Occup Environ Med 60:444-450 doi:10.1136/oem.60.6.444
  • Original article

Upper airway inflammation in waste handlers exposed to bioaerosols

  1. K K Heldal1,
  2. A S Halstensen1,
  3. J Thorn2,
  4. P Djupesland3,
  5. I Wouters4,
  6. W Eduard1,
  7. T S Halstensen5
  1. 1National Institute of Occupational Health, Oslo, Norway
  2. 2Department of Environmental Medicine, Gothenburg University, Sweden
  3. 3Department of Otorhinolaryngology, Ullevål University Hospital, Oslo, Norway
  4. 4Institute of Risk Assessment Science, Division of Environmental & Occupational Health, University of Utrecht, Netherlands
  5. 5Institute of Oral Biology, University of Oslo, Norway
  1. Correspondence to:
 Dr K K Heldal, National Institute of Occupational Health, PO Box 8149, Dep., 0033 Oslo, Norway; 
  • Accepted 11 October 2002


Aims: To examine work associated upper airway inflammation in 31 waste handlers, and to correlate these findings with personally monitored exposure to different bioaerosol components.

Methods: Cell differentials, interleukin 8 (IL-8), myeloperoxidase (MPO), and eosinophilic cationic protein (ECP) were examined in NAL (nasal lavage), and swelling of the nasal mucosa was determined by acoustic rhinometry before work start on Monday and the following Thursday. Bioaerosol exposure was determined by personal full shift exposure measurements on Monday, Tuesday, and Wednesday and analysed for total bacteria, fungal spores, endotoxin, and β(1→3)-glucans.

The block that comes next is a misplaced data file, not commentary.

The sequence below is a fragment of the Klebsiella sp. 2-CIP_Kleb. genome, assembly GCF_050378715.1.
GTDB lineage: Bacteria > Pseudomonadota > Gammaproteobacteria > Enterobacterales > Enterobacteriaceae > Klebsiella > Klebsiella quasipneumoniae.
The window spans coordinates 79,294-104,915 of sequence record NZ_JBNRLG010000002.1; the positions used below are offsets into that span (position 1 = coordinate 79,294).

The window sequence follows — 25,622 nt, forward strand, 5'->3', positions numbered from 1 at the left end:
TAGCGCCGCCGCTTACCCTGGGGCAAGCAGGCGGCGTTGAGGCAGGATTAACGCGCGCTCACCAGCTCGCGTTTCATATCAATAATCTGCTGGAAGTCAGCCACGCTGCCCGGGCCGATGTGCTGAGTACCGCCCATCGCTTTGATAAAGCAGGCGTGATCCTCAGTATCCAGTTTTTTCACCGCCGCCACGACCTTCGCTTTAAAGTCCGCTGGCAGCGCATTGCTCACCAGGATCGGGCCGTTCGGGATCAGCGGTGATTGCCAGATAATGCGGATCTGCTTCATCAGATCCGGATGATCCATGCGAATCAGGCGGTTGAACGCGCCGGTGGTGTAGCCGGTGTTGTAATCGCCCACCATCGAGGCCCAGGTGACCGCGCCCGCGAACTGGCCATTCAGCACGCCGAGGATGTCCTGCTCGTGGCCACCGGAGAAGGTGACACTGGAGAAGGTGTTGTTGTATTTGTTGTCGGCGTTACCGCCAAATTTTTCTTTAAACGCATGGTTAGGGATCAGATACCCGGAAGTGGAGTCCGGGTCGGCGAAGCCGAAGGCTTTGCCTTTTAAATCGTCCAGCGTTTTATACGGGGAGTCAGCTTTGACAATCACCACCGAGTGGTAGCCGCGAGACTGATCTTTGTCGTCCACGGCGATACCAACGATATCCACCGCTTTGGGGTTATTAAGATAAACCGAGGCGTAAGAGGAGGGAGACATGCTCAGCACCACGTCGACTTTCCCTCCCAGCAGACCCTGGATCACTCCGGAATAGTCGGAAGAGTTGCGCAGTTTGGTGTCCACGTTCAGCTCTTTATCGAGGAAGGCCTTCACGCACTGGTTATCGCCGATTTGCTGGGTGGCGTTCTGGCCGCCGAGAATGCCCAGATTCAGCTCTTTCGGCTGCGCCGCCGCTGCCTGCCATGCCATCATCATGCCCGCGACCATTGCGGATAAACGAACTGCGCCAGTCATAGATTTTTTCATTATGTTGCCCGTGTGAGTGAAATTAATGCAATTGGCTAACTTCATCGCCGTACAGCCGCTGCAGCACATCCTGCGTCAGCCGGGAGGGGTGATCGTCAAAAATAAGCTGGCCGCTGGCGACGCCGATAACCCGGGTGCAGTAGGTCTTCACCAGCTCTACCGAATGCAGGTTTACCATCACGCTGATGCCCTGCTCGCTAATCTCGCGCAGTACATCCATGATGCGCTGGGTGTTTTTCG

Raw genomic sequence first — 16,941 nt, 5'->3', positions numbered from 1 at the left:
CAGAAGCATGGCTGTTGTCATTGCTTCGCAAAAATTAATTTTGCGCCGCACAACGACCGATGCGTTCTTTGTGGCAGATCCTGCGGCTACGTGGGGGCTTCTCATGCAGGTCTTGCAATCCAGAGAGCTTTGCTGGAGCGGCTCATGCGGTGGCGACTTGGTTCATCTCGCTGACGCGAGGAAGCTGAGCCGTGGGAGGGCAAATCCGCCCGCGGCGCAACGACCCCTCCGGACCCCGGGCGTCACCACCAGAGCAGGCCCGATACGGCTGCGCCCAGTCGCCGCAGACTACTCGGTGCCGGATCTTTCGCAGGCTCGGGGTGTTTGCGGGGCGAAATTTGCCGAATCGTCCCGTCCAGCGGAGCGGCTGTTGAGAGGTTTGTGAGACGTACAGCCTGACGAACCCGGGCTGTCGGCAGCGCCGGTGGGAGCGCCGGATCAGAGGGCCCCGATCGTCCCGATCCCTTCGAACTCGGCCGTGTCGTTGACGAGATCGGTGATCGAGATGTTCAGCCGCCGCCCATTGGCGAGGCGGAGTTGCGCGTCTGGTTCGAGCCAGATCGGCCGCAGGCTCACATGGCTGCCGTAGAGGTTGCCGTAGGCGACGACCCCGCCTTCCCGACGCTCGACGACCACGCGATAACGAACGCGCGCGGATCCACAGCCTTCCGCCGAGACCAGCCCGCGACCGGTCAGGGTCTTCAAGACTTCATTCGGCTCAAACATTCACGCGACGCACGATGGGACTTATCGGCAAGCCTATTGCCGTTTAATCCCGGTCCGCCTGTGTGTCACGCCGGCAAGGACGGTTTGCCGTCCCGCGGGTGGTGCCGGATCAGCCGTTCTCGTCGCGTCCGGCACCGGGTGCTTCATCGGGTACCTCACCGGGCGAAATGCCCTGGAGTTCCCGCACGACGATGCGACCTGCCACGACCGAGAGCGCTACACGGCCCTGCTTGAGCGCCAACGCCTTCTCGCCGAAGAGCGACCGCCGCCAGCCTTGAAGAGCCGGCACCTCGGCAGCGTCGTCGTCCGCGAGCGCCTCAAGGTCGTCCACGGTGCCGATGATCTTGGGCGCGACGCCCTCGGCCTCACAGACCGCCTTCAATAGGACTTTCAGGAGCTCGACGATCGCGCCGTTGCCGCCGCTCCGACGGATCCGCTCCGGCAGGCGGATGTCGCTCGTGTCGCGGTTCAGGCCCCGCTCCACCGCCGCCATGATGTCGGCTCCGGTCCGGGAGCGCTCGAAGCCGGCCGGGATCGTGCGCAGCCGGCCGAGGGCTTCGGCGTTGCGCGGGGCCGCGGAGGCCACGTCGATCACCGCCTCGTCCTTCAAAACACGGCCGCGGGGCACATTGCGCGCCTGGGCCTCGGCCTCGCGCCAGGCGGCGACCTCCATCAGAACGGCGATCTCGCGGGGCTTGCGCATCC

Results: The increased percentage of neutrophils from Monday (28%) to Thursday (46%) correlated with increases in ECP (rS = 0.71, p < 0.001) and MPO (rS = 0.38, p < 0.05), and showed a close to significant correlation with nasal swelling (rS = −0.55, p = 0.07). The Thursday levels of neutrophils, MPO, and IL-8 were associated with the exposure to fungal spores (range 0–2.0 × 106/m3) and endotoxin (range 4–183 EU/m3) measured the day before, and the median exposure to β(1→3)-glucans (range 3–217 ng/m3), respectively (rS = 0.47–0.54, p < 0.01). Swelling of the nasal mucosa was associated with the fungal spore and β(1→3)-glucan exposure (rS = 0.58–0.59, p < 0.05).

Conclusion: These results are based on a relatively small population, and conclusions must be drawn with care. The results suggested that a moderate exposure to fungal spores, endotoxins, and β(1→3)-glucans during waste handling induced upper airway inflammation dominated by neutrophil infiltration and swelling of the nasal mucosa.


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